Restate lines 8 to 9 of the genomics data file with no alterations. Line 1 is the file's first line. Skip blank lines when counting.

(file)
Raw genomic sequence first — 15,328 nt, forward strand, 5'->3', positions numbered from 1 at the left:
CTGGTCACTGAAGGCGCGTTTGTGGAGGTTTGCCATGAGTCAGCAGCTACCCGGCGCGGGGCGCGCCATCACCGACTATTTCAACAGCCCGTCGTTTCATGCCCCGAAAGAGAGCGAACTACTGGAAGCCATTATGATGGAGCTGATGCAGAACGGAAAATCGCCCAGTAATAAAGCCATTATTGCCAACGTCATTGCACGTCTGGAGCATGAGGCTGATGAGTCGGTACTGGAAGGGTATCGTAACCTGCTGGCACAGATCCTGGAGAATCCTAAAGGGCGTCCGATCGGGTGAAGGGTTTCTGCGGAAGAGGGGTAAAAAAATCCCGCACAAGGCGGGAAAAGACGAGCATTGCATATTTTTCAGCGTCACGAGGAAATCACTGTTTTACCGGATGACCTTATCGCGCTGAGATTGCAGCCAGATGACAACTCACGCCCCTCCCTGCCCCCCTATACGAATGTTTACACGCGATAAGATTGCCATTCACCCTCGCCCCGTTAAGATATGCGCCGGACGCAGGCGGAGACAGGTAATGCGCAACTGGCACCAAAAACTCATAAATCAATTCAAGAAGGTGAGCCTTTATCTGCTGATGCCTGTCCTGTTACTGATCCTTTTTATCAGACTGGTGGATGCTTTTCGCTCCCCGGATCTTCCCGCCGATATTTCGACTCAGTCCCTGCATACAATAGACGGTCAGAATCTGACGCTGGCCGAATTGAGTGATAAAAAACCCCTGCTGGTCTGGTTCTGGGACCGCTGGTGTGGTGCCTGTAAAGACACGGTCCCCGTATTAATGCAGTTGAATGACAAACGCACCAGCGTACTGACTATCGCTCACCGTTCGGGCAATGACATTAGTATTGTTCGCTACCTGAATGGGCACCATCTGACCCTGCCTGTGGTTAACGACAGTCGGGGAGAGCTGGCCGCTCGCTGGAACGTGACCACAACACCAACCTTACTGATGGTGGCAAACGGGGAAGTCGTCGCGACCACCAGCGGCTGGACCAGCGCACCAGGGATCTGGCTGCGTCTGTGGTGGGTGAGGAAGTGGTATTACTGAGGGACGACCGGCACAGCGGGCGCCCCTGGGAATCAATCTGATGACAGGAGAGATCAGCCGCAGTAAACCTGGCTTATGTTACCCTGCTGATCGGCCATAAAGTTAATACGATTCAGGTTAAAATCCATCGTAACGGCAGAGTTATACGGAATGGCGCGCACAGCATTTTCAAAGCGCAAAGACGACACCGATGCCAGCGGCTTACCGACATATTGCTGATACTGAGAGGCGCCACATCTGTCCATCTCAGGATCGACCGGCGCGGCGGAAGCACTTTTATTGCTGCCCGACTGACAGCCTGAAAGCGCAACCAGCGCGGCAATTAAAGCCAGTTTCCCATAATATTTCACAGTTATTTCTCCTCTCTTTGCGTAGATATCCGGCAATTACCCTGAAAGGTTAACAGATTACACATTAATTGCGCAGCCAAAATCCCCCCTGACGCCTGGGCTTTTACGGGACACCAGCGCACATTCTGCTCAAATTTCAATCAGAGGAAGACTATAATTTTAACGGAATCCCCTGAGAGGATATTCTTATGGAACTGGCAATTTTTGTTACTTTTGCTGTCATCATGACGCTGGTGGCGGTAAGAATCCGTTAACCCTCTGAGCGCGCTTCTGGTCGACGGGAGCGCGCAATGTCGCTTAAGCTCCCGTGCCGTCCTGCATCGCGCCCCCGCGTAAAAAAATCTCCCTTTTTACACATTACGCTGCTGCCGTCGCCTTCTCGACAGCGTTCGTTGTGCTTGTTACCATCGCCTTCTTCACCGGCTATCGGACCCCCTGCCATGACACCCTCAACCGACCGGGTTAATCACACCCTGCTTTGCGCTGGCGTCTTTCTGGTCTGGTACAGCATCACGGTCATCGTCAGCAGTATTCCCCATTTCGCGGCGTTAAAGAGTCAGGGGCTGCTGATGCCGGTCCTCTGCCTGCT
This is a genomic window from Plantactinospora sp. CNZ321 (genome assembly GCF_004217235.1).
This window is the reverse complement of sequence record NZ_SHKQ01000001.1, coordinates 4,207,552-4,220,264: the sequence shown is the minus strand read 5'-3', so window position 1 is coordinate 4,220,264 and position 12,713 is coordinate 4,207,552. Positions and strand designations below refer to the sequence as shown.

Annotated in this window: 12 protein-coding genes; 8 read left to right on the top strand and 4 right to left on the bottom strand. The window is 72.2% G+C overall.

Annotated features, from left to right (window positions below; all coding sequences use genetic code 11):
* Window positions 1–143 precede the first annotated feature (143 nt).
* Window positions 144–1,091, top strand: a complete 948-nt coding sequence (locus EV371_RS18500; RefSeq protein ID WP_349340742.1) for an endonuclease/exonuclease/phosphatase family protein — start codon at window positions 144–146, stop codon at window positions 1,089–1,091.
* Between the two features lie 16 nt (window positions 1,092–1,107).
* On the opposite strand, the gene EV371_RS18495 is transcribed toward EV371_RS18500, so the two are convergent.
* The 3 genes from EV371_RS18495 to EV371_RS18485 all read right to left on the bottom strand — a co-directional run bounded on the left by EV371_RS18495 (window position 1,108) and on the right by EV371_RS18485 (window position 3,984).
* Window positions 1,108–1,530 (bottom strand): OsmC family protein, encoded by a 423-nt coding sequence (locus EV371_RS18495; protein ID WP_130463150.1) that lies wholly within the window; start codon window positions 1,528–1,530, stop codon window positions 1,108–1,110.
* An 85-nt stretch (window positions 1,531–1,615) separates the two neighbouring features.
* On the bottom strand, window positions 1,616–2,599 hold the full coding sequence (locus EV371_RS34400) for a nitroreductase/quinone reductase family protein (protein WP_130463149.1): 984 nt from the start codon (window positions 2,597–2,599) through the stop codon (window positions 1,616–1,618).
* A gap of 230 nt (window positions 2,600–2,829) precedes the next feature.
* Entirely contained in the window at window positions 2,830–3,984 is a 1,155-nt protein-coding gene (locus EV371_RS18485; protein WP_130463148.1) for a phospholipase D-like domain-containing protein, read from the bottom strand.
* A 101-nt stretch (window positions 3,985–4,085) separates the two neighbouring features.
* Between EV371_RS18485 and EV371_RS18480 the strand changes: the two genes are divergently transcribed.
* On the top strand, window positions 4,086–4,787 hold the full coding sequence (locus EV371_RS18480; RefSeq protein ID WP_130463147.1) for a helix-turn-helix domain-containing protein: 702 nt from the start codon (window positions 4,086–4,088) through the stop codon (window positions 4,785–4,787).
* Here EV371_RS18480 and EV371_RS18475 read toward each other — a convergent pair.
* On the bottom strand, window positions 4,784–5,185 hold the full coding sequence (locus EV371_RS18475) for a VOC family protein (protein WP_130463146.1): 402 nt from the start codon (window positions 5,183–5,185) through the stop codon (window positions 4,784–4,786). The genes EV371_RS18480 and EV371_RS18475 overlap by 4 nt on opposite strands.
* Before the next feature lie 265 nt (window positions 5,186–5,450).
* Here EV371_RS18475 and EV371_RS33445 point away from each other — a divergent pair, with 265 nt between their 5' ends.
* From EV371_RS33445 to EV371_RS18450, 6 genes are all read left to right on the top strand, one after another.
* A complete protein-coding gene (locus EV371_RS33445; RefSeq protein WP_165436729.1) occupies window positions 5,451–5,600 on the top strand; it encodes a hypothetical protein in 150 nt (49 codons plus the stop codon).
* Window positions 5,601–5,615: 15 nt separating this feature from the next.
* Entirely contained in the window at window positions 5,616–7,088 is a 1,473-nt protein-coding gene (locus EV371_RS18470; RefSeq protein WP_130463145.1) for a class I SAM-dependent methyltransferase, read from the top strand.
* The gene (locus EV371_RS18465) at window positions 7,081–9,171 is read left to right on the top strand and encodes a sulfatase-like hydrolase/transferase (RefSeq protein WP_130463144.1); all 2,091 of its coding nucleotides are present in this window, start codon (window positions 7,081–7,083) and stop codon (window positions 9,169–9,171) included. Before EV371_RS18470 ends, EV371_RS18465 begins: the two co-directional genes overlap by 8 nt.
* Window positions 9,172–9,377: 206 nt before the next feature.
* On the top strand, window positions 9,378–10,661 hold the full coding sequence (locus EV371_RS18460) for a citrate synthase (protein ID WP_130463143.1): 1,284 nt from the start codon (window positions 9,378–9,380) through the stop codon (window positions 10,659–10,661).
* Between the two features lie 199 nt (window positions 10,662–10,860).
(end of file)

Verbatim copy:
* Window positions 144–1,091, top strand: a complete 948-nt coding sequence (locus EV371_RS18500; RefSeq protein ID WP_349340742.1) for an endonuclease/exonuclease/phosphatase family protein — start codon at window positions 144–146, stop codon at window positions 1,089–1,091.
* Between the two features lie 16 nt (window positions 1,092–1,107).